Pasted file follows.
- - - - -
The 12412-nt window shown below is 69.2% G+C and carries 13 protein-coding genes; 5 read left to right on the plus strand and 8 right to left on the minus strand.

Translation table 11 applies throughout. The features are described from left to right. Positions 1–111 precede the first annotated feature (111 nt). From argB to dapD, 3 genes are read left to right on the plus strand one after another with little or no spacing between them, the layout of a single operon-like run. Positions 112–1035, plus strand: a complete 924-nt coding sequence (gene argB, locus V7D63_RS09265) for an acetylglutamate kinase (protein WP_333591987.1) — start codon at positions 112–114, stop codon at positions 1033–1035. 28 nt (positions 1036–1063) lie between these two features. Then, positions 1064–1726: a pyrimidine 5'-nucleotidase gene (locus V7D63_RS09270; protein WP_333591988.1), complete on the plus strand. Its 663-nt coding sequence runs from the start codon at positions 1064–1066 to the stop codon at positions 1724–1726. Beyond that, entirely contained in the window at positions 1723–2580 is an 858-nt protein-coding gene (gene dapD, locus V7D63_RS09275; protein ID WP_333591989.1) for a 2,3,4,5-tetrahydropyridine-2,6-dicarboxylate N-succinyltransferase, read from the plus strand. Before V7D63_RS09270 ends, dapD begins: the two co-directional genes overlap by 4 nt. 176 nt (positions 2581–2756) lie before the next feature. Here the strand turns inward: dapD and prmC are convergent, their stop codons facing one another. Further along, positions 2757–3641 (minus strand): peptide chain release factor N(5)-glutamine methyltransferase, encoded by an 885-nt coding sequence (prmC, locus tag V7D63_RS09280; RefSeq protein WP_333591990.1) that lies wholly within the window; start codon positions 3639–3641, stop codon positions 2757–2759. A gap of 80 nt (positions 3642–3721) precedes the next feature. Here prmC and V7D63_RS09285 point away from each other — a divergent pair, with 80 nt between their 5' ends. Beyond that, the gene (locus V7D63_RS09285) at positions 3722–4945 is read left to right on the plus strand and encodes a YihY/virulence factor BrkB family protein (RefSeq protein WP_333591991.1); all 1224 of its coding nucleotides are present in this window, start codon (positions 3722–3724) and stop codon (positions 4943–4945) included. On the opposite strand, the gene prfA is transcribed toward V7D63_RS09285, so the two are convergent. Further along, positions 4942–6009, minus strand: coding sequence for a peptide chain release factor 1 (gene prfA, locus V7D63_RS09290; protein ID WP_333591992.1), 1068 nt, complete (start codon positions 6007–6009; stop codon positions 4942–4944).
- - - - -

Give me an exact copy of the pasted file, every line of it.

The 12412-nt window shown below is 69.2% G+C and carries 13 protein-coding genes; 5 read left to right on the plus strand and 8 right to left on the minus strand.

Translation table 11 applies throughout. The features are described from left to right. Positions 1–111 precede the first annotated feature (111 nt). From argB to dapD, 3 genes are read left to right on the plus strand one after another with little or no spacing between them, the layout of a single operon-like run. Positions 112–1035, plus strand: a complete 924-nt coding sequence (gene argB, locus V7D63_RS09265) for an acetylglutamate kinase (protein WP_333591987.1) — start codon at positions 112–114, stop codon at positions 1033–1035. 28 nt (positions 1036–1063) lie between these two features. Then, positions 1064–1726: a pyrimidine 5'-nucleotidase gene (locus V7D63_RS09270; protein WP_333591988.1), complete on the plus strand. Its 663-nt coding sequence runs from the start codon at positions 1064–1066 to the stop codon at positions 1724–1726. Beyond that, entirely contained in the window at positions 1723–2580 is an 858-nt protein-coding gene (gene dapD, locus V7D63_RS09275; protein ID WP_333591989.1) for a 2,3,4,5-tetrahydropyridine-2,6-dicarboxylate N-succinyltransferase, read from the plus strand. Before V7D63_RS09270 ends, dapD begins: the two co-directional genes overlap by 4 nt. 176 nt (positions 2581–2756) lie before the next feature. Here the strand turns inward: dapD and prmC are convergent, their stop codons facing one another. Further along, positions 2757–3641 (minus strand): peptide chain release factor N(5)-glutamine methyltransferase, encoded by an 885-nt coding sequence (prmC, locus tag V7D63_RS09280; RefSeq protein WP_333591990.1) that lies wholly within the window; start codon positions 3639–3641, stop codon positions 2757–2759. A gap of 80 nt (positions 3642–3721) precedes the next feature. Here prmC and V7D63_RS09285 point away from each other — a divergent pair, with 80 nt between their 5' ends. Beyond that, the gene (locus V7D63_RS09285) at positions 3722–4945 is read left to right on the plus strand and encodes a YihY/virulence factor BrkB family protein (RefSeq protein WP_333591991.1); all 1224 of its coding nucleotides are present in this window, start codon (positions 3722–3724) and stop codon (positions 4943–4945) included. On the opposite strand, the gene prfA is transcribed toward V7D63_RS09285, so the two are convergent. Further along, positions 4942–6009, minus strand: coding sequence for a peptide chain release factor 1 (gene prfA, locus V7D63_RS09290; protein ID WP_333591992.1), 1068 nt, complete (start codon positions 6007–6009; stop codon positions 4942–4944).